In a crisis, we cling for dear life to a great leader – a statesman or a director who knows which way things should go. At least, that’s what’s often thought. However, research by University of Groningen business experts Prof. Janka Stoker and Dr Floor Rink has shown that people with a university education actually need leaders who empathize, listen and are not authoritarian. Typical male power struggles and grabbing behaviour are what caused the current economic crisis in the first place. What we now want is more women in control.
Is there anyone left who would dare to deny it? There are not enough women in high administrative positions in the Netherlands. Floor Rink: ‘Everyone knows that it’s good to strive for diversity from a moral point of view. A company or an organization should mirror society. However, not many people know that diversity is also good for performance. There is an increasing amount of research that proves this – companies where men and women share the leadership perform better.’
People with a university education apparently sense that female leadership has added value – in times of crisis they prefer to see a woman in charge. This has been revealed by research by Stoker and Rink among 1700 readers of Intermediair. During the research, they presented the graduates with a number of dilemmas. For example: ‘The well-known software company ATS is not doing well. There are two suitable candidates for the vacant CEO position, with virtually the same training and management experience. One is called John and the other Judith. Which would you choose?’ No fewer than 83% of those interviewed chose the female manager. Rink: ‘The preference for diversity in leadership in times of crisis has been demonstrated often – in different countries and at different organizations. However, this is the first investigation of what underlies this preference. Our research reveals this. People with a university education in times of crisis prefer to have a female manager because they think that women are in general better able to listen, are less directive and allow staff to contribute to thinking about the course the company should follow.’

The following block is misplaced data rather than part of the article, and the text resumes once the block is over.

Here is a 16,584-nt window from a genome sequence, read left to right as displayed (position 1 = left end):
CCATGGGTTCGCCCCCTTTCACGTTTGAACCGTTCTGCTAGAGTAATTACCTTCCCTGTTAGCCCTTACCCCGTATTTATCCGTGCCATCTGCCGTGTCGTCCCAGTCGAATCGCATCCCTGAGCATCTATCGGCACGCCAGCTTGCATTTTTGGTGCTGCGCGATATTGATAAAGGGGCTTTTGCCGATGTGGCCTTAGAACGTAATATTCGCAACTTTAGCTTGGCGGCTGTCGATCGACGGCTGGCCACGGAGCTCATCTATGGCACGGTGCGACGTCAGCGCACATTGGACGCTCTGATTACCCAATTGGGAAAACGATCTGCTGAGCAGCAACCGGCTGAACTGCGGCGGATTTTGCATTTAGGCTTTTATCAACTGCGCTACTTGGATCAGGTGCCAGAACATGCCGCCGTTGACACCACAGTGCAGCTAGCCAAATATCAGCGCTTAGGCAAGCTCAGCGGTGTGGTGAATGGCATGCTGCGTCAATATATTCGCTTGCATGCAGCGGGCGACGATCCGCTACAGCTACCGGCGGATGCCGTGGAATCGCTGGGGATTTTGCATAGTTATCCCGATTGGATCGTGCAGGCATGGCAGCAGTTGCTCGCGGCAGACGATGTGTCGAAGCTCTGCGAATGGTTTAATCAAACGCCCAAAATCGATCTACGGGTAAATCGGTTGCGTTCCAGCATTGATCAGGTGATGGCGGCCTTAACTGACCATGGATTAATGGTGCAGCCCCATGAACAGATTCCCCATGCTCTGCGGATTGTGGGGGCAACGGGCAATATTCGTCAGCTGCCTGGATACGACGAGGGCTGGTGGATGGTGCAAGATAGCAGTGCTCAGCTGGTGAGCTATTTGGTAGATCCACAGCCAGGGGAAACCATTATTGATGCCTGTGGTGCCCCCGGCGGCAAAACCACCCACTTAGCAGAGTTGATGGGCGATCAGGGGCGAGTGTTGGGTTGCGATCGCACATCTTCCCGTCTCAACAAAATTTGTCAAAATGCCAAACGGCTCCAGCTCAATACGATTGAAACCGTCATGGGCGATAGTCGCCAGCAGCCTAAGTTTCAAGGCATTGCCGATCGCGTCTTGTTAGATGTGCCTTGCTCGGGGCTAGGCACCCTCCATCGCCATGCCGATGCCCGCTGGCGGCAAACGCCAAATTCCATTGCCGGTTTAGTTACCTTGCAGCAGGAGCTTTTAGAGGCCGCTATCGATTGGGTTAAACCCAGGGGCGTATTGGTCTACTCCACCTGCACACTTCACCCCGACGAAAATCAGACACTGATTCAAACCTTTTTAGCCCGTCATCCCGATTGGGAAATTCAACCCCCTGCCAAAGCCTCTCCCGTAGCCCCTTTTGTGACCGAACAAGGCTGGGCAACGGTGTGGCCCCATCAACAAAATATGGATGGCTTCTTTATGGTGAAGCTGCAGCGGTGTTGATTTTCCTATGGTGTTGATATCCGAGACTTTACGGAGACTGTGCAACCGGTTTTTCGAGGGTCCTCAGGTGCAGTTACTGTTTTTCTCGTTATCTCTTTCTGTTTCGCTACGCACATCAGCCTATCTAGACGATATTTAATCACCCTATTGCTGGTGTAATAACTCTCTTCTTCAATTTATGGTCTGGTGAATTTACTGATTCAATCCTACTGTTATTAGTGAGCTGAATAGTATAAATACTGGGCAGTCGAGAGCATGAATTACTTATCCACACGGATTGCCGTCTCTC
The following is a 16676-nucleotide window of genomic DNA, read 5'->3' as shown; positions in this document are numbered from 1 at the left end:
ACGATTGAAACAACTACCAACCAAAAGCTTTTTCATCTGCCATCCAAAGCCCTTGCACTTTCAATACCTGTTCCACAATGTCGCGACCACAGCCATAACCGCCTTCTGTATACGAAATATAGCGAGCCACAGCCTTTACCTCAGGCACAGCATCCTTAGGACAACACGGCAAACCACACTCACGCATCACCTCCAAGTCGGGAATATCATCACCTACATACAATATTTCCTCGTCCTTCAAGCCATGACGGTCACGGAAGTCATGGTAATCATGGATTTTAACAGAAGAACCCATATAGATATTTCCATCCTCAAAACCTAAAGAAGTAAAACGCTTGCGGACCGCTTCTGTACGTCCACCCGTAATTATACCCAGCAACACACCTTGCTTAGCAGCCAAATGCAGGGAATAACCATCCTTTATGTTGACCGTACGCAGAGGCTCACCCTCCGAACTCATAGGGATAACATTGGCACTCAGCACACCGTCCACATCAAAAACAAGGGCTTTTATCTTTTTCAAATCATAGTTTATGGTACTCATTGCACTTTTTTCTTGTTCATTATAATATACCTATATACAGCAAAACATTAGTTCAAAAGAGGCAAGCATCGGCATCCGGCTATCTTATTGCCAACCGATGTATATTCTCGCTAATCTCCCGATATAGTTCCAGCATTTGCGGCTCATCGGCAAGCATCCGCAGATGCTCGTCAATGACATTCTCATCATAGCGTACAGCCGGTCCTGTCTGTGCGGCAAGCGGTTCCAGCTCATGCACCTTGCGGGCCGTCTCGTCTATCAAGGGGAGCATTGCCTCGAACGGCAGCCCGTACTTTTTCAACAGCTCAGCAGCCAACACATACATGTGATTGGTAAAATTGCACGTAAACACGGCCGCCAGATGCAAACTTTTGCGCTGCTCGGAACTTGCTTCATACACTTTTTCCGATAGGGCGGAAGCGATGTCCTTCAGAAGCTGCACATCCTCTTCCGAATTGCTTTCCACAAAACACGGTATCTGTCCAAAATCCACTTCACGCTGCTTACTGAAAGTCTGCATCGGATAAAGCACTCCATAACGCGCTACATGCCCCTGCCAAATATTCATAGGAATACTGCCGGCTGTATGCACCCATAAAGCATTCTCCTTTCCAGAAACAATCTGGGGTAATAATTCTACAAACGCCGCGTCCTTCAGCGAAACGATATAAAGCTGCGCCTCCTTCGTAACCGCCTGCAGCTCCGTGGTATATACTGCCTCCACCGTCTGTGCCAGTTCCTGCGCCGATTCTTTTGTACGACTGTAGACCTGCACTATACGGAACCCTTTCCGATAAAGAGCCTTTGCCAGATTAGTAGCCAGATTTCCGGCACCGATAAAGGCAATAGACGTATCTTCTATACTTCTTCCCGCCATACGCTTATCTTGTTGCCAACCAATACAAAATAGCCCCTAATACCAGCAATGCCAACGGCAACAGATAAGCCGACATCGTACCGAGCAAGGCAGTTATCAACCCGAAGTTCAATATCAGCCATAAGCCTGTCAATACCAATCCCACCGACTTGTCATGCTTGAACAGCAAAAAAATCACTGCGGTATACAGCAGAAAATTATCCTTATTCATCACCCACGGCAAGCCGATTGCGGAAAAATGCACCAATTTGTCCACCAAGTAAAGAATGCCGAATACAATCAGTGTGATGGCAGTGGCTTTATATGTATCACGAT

But boardrooms and old boys’ networks often have other ideas. Women only complicate matters, is the opinion there. Janka Stoker: ‘If you all think the same way, then management is easy. You understand each other and a nod is as good as a wink. If a woman suddenly arrives on a male board, things get more complicated. Diversity (men and women) has added value, but particularly at first it’s just more difficult, and not enjoyable.' Incidentally, as long as there are only a few women on a board, the culture will hardly change. On her own among a hundred men, a female manager is going to swiftly display male management traits. Or else she’s going to get frustrated that her contribution is not appreciated and resign.
Because women often end up in higher management positions in times of crisis and because they end up on their own amidst a host of men, the chances of failure are high. They’ve finally broken through the glass ceiling but end up on what is called a glass cliff. Before they know what is happening, the men are ruling the roost again. Stoker: ‘Jeroen Smit, author of De prooi [The Prey], recently said something about this when he was voted University of Groningen alumnus of the year. The only way to really change management cultures is to establish a quota system for the top.’ Rink agrees. ‘A management board has to comprise at least twenty percent women, research has revealed. Their contribution just can’t get off the ground with smaller percentages.’
The fact that so few women are in high management positions is not the women’s fault, but the fault of the organizations for not appointing them, think Stoker and Rink. There are more than enough talented top females and they would really like those top positions. Rink: ‘The fact that women often say they have no ambition is usually a psychological defence mechanism. Once you notice that your input is not valued, you withdraw and say that you don’t think that work is all that important. If you go on questioning, though, it turns out that women are definitely ambitious, but they have been confronted by too many difficulties. That’s what we should be doing something about.’
Prof. Janka Stoker (1970) studied psychology at the University of Groningen and gained her PhD from the University of Twente with a thesis entitled Leidinggeven aan zelfstandige taakgroepen [Managing independent task groups]. In 2003 Stoker became professor by special appointment in Leadership and Organizational Change at the Faculty of Economics and Business of the University of Groningen. She is also a senior management consultant for organization and advisory bureau Berenschot, where she works for the Change Management advice group, active in the field of strategy implementation and organizational change.Dr Floor Rink (1975) graduated in organizational psychology at the University of Groningen and was awarded her PhD with distinction in the same field by the University of Leiden. She is currently a Rosalind Franklin Fellow at the Faculty of Economics and Business, where she studies the social-psychological mechanisms underlying group decisions and group behaviour. She is particularly interested in the influence of diversity, identity processes and newcomers on the functioning of teams.
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